Basic ACM and Merge Tactics
(by Murdr)


One thing we want to keep in mind when discussing Air Combat Maneuvers (ACM) is that the Basic Fighter Maneuvers (BFM) involved take on a new objective when used against an opposing plane. When we perform BFM absent an opponent, we are able to complete the maneuver within 100% of its technical aerobatics definition. Being able to "hit the marks" during a maneuver to achieve aerobatic perfection is an important skill to develop. However in that situation, our objective is to perform an aerobatic maneuver correctly. In a sense we are performing it just for the sake of performance.

When we add an opposing plane to the situation, our objective becomes gaining gun angles on the "enemy". So at this point we are now performing BFM with consideration of the opponents position, not in spite of it. As an example lets look at the Immelman (Basic Manuvers) when starting it from a due South heading. At the half way point of our Immelman (nose pointing true vertical), our Lift Vector (Flight Controls) should be pointing due North, and as we come over the top we should be able to un-invert to wings level heading due North. When performing the same Immelman against an opposing plane, at the half way point we want our lift vector pointing in the general direction of our opponent (wherever that may be). As we come over the top, we want to orient our lift vector toward our next turn, and our next turn is entirely dependent on the "enemy's" position.

BFM are the building blocks that we string together for ACM. With all of this in mind, in later sections we may refer to BFMs on occasions where only the majority of the BFM is performed to its aerobatic definition. An excellent example of this is the standard loop. We could break down the loop into two 180° maneuvers, and consider them an Immelman, and a Split-S. The 180° turn performance on each halves of the loop are identical to those two maneuvers respectively. The exit and entrance rolls of the individual BFM may be missing, but their combat effectiveness are exactly the same.

The Merge

39 line 2A merge happens when two planes cross through each others best turn radius from approximate opposite headings. More specifically “the merge” usually refers to the point at which they cross through each others 3-9 line. In air combat it is often the case that after a merge both planes will be attempting to be the first to gain a guns solution on the other. In a way, you can consider the merge point a starting line for ACM. There are ways to “jump the start” to gain an advantage on your opponent, which we will get into a bit later. Something to keep in mind is that “the merge” isn't just the first time you and your opponent cross, but every time you cross. Several merges can take place in a fight. The initial merge can set the pace of the rest of the fight, but advantages can be gained or lost just as easily during subsequent merges.

Now let's take a look at some things in general we would like to try to do during a merge:

  1. Avoid the opponents guns:
    A well placed head on shot can quickly end the fight. However, a missed head on attempt by your opponent can be used against them. If you are maneuvering into your post merge turn while your opponent is trying to line up a shot, you've just gained an angles advantage by starting your turn before them.

  2. Enter the merge point with your lift vector pointed toward your next turn:
    The sooner you have your lift vector oriented for your next turn, the sooner you can start your turn. However, this is trumped by 1. Your opponents position may force you to avoid their guns before you can orient your lift vector.

  3. Try to get your opponent to pass through your lift vector at the merge:
    This allows you to turn into them, rather than around to them. This also can allow you to start turning before the merge point. This is trumped by 1. and 2. It's not worth attempting if it will commit your lift vector into a turn that you don't want to make, or if you're exposing yourself to guns in the process.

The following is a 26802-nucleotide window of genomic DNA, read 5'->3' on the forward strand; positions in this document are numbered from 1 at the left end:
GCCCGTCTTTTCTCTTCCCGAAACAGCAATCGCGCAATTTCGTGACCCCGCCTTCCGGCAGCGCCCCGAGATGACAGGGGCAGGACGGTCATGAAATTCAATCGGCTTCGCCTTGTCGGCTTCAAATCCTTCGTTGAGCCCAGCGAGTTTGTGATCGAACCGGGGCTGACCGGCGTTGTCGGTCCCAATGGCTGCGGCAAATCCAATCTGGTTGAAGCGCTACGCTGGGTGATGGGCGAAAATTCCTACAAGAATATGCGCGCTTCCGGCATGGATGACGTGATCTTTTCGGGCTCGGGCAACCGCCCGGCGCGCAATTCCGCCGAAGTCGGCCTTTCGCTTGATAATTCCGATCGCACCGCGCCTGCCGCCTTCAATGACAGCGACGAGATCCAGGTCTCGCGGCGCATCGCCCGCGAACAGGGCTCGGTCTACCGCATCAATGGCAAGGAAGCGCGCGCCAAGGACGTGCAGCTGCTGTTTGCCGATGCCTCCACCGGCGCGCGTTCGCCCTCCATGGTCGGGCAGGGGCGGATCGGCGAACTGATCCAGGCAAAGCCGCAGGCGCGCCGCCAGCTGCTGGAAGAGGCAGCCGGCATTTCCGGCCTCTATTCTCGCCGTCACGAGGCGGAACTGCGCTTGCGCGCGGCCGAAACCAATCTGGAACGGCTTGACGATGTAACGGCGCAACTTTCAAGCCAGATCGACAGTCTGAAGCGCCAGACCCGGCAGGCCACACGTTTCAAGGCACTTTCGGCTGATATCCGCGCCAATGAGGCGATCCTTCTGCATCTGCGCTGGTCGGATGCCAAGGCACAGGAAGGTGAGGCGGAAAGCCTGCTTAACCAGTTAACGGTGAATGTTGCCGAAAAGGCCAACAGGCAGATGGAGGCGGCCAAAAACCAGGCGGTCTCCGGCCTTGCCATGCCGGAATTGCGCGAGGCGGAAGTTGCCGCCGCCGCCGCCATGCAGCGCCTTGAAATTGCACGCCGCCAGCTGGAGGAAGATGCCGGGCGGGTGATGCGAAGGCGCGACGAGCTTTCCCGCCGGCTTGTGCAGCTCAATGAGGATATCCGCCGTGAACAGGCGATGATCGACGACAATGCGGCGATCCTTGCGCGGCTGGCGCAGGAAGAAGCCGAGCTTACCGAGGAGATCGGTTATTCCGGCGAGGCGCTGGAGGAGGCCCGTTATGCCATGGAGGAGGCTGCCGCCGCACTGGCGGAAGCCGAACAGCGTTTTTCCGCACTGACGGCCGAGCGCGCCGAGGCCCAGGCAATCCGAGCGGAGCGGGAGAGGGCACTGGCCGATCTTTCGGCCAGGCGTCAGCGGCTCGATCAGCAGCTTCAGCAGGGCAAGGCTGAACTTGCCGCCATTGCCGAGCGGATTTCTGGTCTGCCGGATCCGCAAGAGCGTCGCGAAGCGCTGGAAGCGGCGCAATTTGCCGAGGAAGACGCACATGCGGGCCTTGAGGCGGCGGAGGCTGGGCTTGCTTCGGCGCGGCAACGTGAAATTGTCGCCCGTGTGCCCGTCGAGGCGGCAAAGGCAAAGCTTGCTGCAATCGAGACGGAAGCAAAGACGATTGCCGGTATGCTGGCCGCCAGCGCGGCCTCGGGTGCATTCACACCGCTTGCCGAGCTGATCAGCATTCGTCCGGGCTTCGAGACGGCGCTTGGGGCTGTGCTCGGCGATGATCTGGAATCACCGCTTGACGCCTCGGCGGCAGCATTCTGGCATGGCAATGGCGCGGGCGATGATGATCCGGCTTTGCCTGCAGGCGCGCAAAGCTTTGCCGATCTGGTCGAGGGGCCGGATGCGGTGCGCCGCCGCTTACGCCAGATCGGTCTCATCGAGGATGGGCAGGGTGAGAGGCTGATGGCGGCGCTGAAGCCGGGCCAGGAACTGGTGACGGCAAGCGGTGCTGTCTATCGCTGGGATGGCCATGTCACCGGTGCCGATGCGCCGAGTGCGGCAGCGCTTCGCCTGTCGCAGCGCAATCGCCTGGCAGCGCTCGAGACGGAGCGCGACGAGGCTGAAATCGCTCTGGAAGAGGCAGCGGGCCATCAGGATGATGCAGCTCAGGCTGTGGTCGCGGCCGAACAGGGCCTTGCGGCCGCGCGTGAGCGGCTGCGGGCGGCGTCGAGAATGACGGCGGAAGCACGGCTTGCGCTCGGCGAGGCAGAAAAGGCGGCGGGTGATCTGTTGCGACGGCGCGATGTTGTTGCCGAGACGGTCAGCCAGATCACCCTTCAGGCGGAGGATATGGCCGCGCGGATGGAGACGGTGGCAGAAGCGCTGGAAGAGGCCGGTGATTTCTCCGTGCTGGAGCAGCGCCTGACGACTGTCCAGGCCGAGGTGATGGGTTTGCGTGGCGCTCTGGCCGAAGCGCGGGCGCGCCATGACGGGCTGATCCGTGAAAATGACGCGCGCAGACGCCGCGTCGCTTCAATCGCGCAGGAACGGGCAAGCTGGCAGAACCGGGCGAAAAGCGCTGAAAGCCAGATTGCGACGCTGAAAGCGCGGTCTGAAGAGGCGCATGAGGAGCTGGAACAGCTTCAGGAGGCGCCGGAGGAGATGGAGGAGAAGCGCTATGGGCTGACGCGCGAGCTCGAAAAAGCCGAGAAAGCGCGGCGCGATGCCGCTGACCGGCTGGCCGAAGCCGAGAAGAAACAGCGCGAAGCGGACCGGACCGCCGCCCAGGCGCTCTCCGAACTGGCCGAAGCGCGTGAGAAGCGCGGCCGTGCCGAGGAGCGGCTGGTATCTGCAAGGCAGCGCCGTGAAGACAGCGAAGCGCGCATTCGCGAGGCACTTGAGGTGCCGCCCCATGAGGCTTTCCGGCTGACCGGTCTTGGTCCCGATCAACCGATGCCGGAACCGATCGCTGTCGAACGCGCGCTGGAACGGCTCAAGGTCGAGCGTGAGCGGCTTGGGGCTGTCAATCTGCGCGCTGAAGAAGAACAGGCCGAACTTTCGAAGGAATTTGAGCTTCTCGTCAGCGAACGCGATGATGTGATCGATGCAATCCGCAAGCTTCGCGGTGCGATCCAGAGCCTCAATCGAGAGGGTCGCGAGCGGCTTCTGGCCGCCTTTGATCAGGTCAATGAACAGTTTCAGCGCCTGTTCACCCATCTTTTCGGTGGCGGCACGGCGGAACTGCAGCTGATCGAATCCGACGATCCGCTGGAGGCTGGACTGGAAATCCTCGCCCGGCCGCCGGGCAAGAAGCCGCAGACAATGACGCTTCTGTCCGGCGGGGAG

Post merge turns

If we want to try to enter the merge point with our lift vector oriented on our next turn, then we need to have an idea of what our next turn will be. For that, let's look at a few possible choices of post merge turns, and how they interact with each other.

Immelman vs Flat Turn

An Immelman spends a majority of its turn thrusting directly against gravity. That means we are slowing down at a quicker rate than with many other maneuvers. This can be useful for reaching a desired cornering speed quickly. We also are exchanging energy states. We are trading speed for altitude. From this higher position, we could thrust with gravity (dive) and gain much of our speed back if needed. With a Flat Turn, all of our speed loss is due to drag. We are not slowing down as quickly as with an Immelman, and we are not exchanging energy states. The only way we can gain speed is by going lower than our starting altitude. Let's look at an illustration of how we can expect them to stack up against each other after a merge.

lift vectorWith the exact same plane type and load out, the plane that did the Immelman clearly beats the flat turning plane. Notice how the turn radius of the Immelman tightens as its speed decreases. Also notice its position on top of the other plane, where it has the force of gravity at its back. In short we can expect:

Immelman beats a Flat Turn

Flat Turn vs Split-S

With a Split-S, we are doing the opposite of an Immelman. Gravity is working with our thrust to accelerate us even faster. This can be a problem if we are already at or near our desired cornering speed. flat versus spit

This turn match up usually happens two or more merges into a fight, in this case it's the 2nd merge. What happens is that while the plane performing the Split-S is accelerating through his turn, the opponent, delays his own acceleration while still reversing his heading with a Flat Turn. Once the Split-S planes 3-9 line crosses underneath him, he can then nose down and orient his lift vector to follow. In short:

Flat Turn beats a Split-S

Immelman vs Split-S

This turn match up also usually happens two or more merges into a fight. In the other examples, the planes are roughly staying within reach of each others turn radius. In this case, the turns head in opposite directions, and take place outside the radius of each other, so the turn radius and rates are usually splitsirrelevant because they separate enough for both planes to complete a turn and re-merge.

Because of excessive speed, a Split-S on an initial merge is a different situation, and is very rarely countered with an Immelman. This may be demonstrated in the future, but for now I'll say “Don't Split-S into an initial merge. It's a bad idea.”

Immelman vs Split-S is a draw

Initiating a Merge